You identify as Anglo-Thai but race under the banner of the latter. The only other driver to have made it to F1 with Thai nationality was Prince Bira – back then it was known as Siam. There’s a rich motorsport history spanning back to before Formula 1 became a World Championship and today you’re you’re carrying the flag while still acknowledging your British roots. Where does the loyalty lie or can you have it both ways?
My mum’s Thai and my dad’s British, of course the British media want me to be on their side of the pond and on the Thai side it’s the same. You can’t be a dual national with your racing licence and I chose Thailand.
I see myself as a Thai, I see myself as a Brit. Many people see it as one or the other, but for me it’s very much a mix. In the end, with Prince Bira’s legacy as well, his upbringing was similar to mine; he studied [in the UK] at Cambridge. I didn’t [study at Cambridge], but Bira spent the rest of his life in the UK, except he has a few more Olympic medals than I do!
On reflection, with your performances last year in Formula 2, the work with DAMS and the support they put in for you to release you from your Formula E contract to go to F1, how can you look back at the last 12 months?
I remember it was last year, from January, February, March and April, not knowing if I was going to race in every race, booking flights on a Tuesday or Wednesday and then flying over, saying “Yes, you’ve got the next race weekend”, and then move on to the next one.
It was really sketchy in that sense, it actually got to a point where you’re so over it in that sense, so much anxiety to it but you get used to it. It was kind of weird. It’s this “I don’t care, I’m going to prove myself” kind of attitude.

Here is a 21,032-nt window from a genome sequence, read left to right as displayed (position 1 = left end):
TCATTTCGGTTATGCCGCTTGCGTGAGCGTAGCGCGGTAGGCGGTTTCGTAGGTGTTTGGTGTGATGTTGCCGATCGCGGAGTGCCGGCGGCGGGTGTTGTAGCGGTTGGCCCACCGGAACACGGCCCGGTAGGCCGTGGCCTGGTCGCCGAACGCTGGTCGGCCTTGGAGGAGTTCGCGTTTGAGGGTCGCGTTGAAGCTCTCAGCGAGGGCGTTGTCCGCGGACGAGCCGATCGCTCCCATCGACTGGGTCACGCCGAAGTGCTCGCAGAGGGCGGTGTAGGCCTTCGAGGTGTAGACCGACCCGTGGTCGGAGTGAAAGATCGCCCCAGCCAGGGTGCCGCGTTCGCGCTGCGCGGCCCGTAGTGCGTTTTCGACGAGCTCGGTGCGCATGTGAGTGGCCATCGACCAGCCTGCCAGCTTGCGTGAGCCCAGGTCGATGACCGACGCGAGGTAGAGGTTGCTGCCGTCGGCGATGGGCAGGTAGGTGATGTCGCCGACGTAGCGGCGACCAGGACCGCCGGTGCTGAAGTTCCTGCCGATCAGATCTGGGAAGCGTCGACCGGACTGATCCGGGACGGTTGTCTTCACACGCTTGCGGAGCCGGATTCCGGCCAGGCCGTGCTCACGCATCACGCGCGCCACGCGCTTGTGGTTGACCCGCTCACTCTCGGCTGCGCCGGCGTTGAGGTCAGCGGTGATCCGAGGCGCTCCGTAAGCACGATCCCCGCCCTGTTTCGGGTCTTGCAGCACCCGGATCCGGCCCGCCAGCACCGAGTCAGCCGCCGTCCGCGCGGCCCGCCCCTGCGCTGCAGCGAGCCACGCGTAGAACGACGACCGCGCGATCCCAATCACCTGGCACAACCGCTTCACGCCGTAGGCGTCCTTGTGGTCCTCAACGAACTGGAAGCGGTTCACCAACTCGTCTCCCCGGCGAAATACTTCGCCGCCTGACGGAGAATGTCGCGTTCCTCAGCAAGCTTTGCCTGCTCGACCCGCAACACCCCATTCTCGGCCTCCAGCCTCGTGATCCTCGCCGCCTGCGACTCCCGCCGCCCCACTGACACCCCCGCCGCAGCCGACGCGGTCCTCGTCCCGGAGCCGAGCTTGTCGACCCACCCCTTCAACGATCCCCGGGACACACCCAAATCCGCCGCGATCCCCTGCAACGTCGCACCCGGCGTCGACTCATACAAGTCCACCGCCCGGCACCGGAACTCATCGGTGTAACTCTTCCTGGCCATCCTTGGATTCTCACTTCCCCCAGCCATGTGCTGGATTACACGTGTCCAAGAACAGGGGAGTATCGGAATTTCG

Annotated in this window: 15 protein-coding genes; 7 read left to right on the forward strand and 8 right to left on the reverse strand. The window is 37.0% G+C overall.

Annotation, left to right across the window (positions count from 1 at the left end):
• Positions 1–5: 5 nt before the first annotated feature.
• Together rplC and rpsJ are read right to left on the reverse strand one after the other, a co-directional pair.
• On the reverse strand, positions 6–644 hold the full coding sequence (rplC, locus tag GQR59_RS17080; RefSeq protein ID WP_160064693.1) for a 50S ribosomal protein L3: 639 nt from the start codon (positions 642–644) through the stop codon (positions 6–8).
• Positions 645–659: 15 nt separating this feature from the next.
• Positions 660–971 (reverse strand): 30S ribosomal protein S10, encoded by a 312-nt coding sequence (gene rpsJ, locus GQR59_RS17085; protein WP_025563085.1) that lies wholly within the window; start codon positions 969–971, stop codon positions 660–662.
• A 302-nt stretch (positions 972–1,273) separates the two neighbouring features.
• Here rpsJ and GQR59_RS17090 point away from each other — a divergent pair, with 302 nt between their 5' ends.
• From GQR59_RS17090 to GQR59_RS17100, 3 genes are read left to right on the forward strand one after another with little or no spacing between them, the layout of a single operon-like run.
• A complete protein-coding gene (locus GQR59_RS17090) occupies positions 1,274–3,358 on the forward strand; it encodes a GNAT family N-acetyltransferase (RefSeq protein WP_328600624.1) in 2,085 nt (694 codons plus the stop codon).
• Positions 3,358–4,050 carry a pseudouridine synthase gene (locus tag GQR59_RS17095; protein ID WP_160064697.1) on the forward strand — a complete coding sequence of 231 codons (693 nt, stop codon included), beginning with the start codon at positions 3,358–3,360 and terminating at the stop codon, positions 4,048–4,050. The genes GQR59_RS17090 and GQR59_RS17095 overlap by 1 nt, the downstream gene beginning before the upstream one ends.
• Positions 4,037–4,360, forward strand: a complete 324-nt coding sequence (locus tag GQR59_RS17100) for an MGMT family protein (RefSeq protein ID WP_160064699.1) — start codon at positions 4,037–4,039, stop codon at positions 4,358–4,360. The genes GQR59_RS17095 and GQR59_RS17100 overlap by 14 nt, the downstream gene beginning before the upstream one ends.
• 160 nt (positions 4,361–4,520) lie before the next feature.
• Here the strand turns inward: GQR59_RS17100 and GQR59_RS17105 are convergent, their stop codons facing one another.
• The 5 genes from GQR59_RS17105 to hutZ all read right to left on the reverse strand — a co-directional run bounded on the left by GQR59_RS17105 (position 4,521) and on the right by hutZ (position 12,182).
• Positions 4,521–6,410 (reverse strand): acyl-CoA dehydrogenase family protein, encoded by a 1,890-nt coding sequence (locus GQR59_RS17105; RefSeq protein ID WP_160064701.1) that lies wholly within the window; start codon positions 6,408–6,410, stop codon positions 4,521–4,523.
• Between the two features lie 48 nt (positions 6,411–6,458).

It went from that and getting that opportunity in Formula E with DAMS to getting a different kind of opportunity in Formula One. DAMS were incredibly kind and trusted in me to a point where I am extremely indebted to them. It was a crazy year. It’s weird; we laugh about it now with my Mum and Dad.
HITTING THE BIG LEAGUE
Is it a bit of a ‘pinch me’ moment to have made it to Formula 1?
Yeah, it’s feeling more natural now. It’s more so on Wednesday and Thursday when we were doing that [season launch] show in Melbourne, that’s king of an “Oh my God, here we are”. Once your helmet is on, it’s kind of like any other day and it all feels very normal. It’s nice, you can focus on the driving; it’s just like any other car just with big wings and a powerful engine!
Has that been the biggest change, going from Formula 2 to here, the crowd and media intensity?
It’s a big jump and it is something to get used to. I’m not quite used to it yet but Jenny [pointing to his dedicated media team member at Toro Rosso] pulls me around everywhere, tells me where to go!
It’s that and purely the car itself. A lot of people are involved in a Formula One team, extracting information beneficial to you and applying it, getting the team to maximise their performance. The driver is such a key influence in the team and anything can be adjusted; you really are a performance tool. Not just in your driving but in your feedback. If you want something in a corner, you’ll get it. It’s a different world.